Undeveloped value chain

The situation is further worsened by the fact that little attention is being paid to strengthening the value chain for agricultural produce that should consist of the supply of quality planting material, well-maintained irrigation works, warehouses, cold rooms for perishables , paved rural roads, marketing and research institutions, etc.; the research programs and extension services being undertaken appear to be ineffective in controlling disease , pest attacks, for increasing yields and for indicating the remunerative crops/products. 


Low and unstable rural incomes

Worse still, the price the subsistence farmer gets from the market for his produce does not compensate him adequately and so most farmers are frequently in debt; consumers too are affected unfavourably as the transporters/traders in particular demand high prices to compensate especially for high wastage (30-40%) in transit; heavy imports have to take place to make up for shortages, leading to a worsening of the trade balance. 

Agricultural prices also fluctuate because of weather conditions and natural disasters; incomes of farmers therefore do not remain stable. 

According to the Household Income and Expenditure Survey 2016, the average monthly income of a household (of about four persons) among the poorest 20% of households was Rs. 14,843 m and that of the richest 20% of households was Rs. 158,072; (also indicating the severe inequality of incomes in the country).

Other problems especially in the rural sector include severe droughts and floods due to climate change , soil erosion, pollution of underground water resources, land grabs plus widespread illicit felling of trees, sand/gravel mining in rain water catchment areas and encroachment of forestland by land hungry farmers, often aided and abetted by politicians, resulting in human animal/elephant conflicts, the land man ratio being high; the abuse of the natural environment has resulted in reducing the primary forest cover of SL to 2.6% of the total extent of land, (FAO 2010).


Current solutions create additional problems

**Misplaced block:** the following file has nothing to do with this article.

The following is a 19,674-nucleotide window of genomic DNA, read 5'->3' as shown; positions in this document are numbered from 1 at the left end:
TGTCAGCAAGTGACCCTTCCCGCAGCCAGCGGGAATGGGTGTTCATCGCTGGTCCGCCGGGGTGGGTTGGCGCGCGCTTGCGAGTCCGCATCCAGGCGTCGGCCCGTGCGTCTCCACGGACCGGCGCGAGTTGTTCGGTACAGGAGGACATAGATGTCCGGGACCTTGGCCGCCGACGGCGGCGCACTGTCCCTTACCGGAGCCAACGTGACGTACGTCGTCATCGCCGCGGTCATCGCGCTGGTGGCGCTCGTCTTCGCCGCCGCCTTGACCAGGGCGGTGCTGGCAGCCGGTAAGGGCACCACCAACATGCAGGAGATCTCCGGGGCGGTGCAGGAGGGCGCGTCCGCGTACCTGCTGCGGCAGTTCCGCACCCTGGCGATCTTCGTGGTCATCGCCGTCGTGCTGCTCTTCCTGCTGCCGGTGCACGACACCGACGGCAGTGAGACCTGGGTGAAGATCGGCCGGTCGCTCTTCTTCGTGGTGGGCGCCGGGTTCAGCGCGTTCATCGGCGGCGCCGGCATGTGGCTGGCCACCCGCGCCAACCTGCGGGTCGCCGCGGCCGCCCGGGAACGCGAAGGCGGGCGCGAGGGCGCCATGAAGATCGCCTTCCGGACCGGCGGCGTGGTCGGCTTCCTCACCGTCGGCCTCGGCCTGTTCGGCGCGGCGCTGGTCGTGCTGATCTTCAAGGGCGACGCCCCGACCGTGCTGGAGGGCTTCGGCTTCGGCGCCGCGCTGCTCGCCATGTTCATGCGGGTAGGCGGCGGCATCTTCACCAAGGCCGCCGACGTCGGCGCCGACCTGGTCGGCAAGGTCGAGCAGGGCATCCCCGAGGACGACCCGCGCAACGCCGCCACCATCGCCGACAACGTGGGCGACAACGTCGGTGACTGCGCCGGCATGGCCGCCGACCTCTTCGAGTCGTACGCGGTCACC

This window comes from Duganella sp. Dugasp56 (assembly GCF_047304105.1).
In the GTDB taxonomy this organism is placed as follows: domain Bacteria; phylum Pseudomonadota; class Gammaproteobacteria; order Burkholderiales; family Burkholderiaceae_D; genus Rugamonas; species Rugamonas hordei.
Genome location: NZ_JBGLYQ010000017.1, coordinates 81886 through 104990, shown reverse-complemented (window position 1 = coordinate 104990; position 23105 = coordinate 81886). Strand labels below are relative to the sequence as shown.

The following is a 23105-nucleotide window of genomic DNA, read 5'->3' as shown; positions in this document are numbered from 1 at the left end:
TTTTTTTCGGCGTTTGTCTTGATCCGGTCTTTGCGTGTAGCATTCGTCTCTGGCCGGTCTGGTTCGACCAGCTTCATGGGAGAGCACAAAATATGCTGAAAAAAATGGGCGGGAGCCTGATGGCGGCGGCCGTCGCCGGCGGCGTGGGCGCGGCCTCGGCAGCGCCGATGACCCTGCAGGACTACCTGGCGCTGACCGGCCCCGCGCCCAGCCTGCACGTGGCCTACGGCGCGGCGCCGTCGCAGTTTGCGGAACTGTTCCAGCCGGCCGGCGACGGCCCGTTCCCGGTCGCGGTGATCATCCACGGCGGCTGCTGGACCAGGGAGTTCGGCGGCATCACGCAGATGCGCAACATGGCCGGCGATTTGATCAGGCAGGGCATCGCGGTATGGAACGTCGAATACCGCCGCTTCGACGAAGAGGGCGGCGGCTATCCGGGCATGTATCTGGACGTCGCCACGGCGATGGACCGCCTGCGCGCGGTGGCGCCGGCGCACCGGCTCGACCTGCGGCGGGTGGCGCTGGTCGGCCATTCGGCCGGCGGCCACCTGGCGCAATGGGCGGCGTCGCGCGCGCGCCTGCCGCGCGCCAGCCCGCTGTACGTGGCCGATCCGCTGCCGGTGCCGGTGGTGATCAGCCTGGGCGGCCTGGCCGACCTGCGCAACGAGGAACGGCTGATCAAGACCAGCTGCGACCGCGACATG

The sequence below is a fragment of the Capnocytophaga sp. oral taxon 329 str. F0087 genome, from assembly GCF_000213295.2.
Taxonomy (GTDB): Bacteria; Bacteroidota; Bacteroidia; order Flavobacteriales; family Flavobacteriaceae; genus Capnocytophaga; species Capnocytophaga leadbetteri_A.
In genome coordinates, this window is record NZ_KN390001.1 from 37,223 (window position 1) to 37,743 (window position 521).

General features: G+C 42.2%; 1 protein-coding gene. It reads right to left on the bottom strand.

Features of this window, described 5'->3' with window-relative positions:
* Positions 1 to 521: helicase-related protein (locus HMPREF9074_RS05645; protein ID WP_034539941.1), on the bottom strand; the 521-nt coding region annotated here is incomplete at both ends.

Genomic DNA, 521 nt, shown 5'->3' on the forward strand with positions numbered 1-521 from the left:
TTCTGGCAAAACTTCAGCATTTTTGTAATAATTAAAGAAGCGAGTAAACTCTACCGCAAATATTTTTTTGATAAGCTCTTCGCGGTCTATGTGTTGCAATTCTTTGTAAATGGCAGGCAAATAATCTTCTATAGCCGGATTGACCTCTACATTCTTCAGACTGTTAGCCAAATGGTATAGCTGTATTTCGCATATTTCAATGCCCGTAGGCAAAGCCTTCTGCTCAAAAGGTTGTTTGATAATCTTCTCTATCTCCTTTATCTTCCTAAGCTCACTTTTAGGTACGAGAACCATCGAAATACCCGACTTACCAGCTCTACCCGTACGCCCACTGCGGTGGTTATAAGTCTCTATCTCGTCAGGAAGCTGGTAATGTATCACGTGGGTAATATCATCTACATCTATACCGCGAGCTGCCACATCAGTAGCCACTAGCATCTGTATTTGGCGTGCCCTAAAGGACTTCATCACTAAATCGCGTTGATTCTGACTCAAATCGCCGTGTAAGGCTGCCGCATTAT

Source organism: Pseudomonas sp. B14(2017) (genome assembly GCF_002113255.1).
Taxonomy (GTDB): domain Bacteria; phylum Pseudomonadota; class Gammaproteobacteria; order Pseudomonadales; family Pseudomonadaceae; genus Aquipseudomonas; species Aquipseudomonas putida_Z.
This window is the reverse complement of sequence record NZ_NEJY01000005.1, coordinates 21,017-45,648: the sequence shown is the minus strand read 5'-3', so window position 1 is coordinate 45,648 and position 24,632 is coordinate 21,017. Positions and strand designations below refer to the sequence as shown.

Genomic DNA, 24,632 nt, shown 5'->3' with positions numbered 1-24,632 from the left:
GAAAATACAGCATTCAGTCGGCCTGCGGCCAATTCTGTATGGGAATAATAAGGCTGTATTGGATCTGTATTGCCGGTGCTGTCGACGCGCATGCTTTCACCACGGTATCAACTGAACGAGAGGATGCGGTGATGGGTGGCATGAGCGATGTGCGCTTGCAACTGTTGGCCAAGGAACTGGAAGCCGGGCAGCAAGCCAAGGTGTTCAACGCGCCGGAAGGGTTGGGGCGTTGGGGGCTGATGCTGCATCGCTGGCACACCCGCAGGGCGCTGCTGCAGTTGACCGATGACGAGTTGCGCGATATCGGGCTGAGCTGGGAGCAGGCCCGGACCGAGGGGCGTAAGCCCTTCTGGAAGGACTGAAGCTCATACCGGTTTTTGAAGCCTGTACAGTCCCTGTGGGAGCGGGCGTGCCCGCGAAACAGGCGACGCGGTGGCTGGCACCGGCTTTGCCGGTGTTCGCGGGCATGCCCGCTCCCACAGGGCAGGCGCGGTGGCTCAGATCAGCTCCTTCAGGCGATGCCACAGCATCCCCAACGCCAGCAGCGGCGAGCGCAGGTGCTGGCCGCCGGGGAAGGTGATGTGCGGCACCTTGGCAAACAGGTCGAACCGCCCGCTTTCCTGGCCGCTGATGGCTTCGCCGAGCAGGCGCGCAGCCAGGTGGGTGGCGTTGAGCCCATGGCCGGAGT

The usual solution resorted to by the authorities has been to set up at central and provincial government level numerous ‘top-down,’ under-funded, poorly coordinated, inefficient and mostly corrupt public institutions to service the sector with underpaid and de-motivated officials; through these institutions Samurdhi payments and guaranteed prices at enormous expense have been thrown in indiscriminately; other subsidies like low priced fertiliser, planting material and disaster relief often get diverted, are of low quality and are not delivered on time. 

While this was happening “there was Government withdrawal from investment on productivity-enhancing activities (which generate non-farm employment), like research and extension services, and development of infrastructure including irrigation,” B.M. Sumanaratne, Public Expenditure Reforms and Rural Poverty in Sri Lanka, 2011.

 (According to him only 1.4 % of GDP was invested in agriculture and irrigation as of 2009; yes, our leaders tend to invest more in large projects generating bribes/ commissions and those such as coal plants that pollute the natural environment, leading to droughts and floods!)


Enhancement of productivity 

It should now be clear that nothing much has happened so far to improve the wellbeing of some 16 million people who depend directly or indirectly on rural agriculture. Why? One of the reasons could be the fact that the wellbeing of the farmer and consumer, was not uppermost in the minds of politicians who sought only short-term political gain.